MM: Tell me who your primary target is. You’ve said media buyers, but can you say more about that?

BG: Yes. According to the Bureau of Labor Statistics, there are about 30,000 advertising agencies that have 100 employees or less in the United States, and represent about 20% of all media bought in the United States. But the smaller part of the media spend in the US is about $60 million dollars.

Depending on how well the economy is doing and what report you look at, there’s about $300 billion dollars spent on media, annually, in the United States. Most of that media buy is done by the largest brands and largest agencies, okay, and so 80% of it is spent by them, but 20% is spent by these smaller agencies.

MM: Like me.

BG: Right. So that’s who we’re going after. Because most of the products being built are addressing that larger side of the market, and they’ve neglected to provide products that are affordable and pragmatic for small advertising agencies.

MM: You know what, that’s a perfect mission statement right there, Brian. That’s one of the things that turned me on to this particular product.

BG: That’s why I was saying you have to pick what functionality you’re going to build first when you start these things, and so we decided to address the biggest problem first, which is collecting information. But now we have a customization rolling out in a near-term release where you can actually pull in and manage all the different media, even if it’s not in our searchable database. You can add stuff in there and customize it for budgeting and reporting purposes. And so that’s exactly one of the things we’re adding is the ability to do that, based off feedback, and it’s always been on our roadmap. The question was, what priority are we going to give it, and right now it’s a very high priority.

MM: We just got a question so I want to be sure we address it. Why would someone use this sort of product over something like a Strata or a Donovan or a SmartPlus or a Google TV.

BG: I think all those products have their place in the marketplace, and I don’t think they’re going anywhere. Some of them are very, very expensive, so we like to build pragmatic software.

One of the things I would say first off is that in relation to this, some businesses need QuickBooks to run their accounting, and some need programs like Microsoft Dynamics and these huge accounting programs for companies that have multi-national operations in 80 countries and they have 4,000 users using the accounting system, from office admins to controllers to CPAs, right? And with QuickBooks, it’s an office manager that needs to input simple invoices and billings and stuff, which most businesses need QuickBooks, not the big one.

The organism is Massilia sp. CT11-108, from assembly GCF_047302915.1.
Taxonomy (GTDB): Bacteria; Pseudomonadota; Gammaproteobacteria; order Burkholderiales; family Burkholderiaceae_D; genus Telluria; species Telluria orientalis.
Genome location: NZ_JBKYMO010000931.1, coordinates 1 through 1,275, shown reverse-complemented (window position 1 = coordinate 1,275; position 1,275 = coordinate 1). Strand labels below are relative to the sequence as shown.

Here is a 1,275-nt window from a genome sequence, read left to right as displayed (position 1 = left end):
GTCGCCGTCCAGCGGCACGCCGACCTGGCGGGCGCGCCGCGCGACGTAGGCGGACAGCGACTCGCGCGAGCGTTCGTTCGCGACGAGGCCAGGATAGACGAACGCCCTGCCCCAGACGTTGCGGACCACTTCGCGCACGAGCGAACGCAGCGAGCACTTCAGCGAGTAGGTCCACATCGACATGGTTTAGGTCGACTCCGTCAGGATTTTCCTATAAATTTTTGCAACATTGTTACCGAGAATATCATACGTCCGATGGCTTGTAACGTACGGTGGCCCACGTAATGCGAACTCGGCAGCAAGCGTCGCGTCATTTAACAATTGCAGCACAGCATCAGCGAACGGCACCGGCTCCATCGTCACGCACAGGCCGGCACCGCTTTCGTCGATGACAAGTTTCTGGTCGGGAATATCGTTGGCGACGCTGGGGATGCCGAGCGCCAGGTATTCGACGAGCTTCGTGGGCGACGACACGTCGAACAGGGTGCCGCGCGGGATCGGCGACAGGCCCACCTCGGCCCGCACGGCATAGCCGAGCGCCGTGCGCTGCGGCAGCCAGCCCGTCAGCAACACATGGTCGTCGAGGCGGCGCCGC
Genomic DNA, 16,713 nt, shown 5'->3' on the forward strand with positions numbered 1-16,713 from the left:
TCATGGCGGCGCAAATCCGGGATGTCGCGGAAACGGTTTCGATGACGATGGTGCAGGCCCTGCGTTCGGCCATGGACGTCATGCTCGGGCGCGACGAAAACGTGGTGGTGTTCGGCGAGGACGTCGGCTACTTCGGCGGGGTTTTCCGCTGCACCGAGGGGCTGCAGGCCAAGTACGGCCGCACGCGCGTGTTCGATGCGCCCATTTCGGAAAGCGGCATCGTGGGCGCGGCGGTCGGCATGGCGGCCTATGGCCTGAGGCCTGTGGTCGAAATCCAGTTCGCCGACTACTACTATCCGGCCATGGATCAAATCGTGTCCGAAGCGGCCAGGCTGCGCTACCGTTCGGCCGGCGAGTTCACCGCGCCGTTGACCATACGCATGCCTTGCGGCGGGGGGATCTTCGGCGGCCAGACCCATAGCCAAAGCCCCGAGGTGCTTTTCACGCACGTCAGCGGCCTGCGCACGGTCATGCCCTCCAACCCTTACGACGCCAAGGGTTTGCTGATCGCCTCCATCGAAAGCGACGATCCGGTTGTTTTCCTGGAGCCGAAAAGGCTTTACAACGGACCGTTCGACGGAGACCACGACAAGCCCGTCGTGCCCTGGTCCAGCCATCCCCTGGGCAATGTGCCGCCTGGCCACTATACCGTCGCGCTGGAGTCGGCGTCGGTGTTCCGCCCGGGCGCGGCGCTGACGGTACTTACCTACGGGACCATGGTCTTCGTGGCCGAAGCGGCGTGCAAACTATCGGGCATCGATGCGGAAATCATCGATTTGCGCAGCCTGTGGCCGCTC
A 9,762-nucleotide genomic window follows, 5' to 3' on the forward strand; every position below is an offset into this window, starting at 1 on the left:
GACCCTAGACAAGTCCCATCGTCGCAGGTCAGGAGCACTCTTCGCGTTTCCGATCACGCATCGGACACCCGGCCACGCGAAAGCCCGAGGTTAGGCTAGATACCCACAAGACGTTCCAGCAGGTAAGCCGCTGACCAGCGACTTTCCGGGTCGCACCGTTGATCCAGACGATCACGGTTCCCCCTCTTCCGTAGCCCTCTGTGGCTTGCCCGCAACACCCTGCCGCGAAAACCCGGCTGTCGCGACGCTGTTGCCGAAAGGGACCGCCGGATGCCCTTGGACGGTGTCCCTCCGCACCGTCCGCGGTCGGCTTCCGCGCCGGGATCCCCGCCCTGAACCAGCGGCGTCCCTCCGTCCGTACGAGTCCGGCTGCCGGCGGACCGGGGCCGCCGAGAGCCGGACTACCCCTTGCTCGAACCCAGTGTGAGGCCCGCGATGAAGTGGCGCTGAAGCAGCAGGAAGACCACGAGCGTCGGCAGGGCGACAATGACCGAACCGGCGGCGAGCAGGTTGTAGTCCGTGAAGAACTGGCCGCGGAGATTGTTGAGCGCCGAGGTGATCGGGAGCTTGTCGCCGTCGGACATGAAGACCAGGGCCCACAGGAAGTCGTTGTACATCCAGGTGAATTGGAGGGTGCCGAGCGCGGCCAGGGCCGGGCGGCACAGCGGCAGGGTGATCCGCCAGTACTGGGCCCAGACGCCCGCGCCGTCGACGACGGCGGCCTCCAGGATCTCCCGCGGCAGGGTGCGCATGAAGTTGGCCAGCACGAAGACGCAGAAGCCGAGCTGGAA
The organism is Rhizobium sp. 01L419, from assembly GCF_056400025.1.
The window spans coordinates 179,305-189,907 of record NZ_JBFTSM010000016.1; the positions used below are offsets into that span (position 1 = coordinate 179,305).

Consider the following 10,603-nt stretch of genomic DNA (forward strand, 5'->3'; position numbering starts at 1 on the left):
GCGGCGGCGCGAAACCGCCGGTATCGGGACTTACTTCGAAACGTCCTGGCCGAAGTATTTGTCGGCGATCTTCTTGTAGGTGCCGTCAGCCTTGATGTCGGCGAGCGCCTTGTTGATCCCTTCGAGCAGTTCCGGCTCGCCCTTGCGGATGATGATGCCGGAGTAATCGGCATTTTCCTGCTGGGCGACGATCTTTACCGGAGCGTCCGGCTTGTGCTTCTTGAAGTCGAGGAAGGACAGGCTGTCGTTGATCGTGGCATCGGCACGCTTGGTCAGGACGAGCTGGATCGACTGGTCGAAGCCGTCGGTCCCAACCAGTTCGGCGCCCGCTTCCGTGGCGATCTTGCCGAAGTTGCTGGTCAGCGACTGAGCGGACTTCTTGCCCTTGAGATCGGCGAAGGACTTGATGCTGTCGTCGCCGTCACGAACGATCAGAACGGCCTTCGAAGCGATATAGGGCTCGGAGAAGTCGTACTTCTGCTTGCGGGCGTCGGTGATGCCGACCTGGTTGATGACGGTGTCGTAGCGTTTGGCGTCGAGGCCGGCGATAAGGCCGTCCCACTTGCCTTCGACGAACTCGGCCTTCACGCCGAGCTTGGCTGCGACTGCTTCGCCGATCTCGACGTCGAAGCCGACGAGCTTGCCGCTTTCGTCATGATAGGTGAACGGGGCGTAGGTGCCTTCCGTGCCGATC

It’s not that these other systems aren’t valuable; it’s just way too much functionality for their needs and way too costly. Some of the products they described, that’s the limitation—it’s way more functionality than a small agency needs, and it’s too costly. That’s going to be the determining factor for the agencies. People don’t need all that functionality in many cases, and they don’t want to pay for if they don’t need it.

Strata is a different product. I don’t even think of them as a competitor. They do a great job, but for a bigger agency that needs all that functionality. And so in many instances small agencies bit the bullet and said this is the only choice I have. I don’t need 80% of the functionality they’re delivering, but I’ll buy it.

The second thing is that they are limited by media type with a lot of the products. The third thing is that many are seller-side solutions and we’re a buyer-side solution. Our whole goal is to make tools to make media buyers more efficient, and we think the sellers will naturally come. So again, we’re making buy- side solutions, not sell-side solutions.

MM: Another question we got is to have you share, in your opinion, what are one or two strengths and one or two weaknesses that you feel are there in Avenue Right.

BG: One of the strengths is that we’re multi-channel, media agnostic, and not involved in the commission process. We don’t have any financial stake between the buyers and the sellers, which allows you to things a little differently, and better.

Another strength is that we look pragmatically and simply at the problem, we try to add the most valuable functionality that solves your biggest problems first. We know it’s not going to solve everything, but I think our pragmatic approach is why people are buying us, even though the system doesn’t do everything already that they wish it would today.

The disadvantage we have is that we’re new, so we’re finishing building our roadmap.

The other disadvantage we have—and this is a disadvantage for everybody—is that the media buying landscape continues to get more complicated. And this is always going to happen in media, so you’ve got to make the system flexible like we’ve talked about so you can customize it and have an open API. But the disadvantage for all of us is there’s always a new type of media. There’s always a new outlets being created. There’s always someone else providing content and trying to make money off advertising, you know. So being fluid.

That constant change is a disadvantage for a software company because you really have to think about how you develop the product in a world of constant change, and if you’ve never done it before, it’s really hard to do. So I think that’s an advantage for us is that we’ve done it before.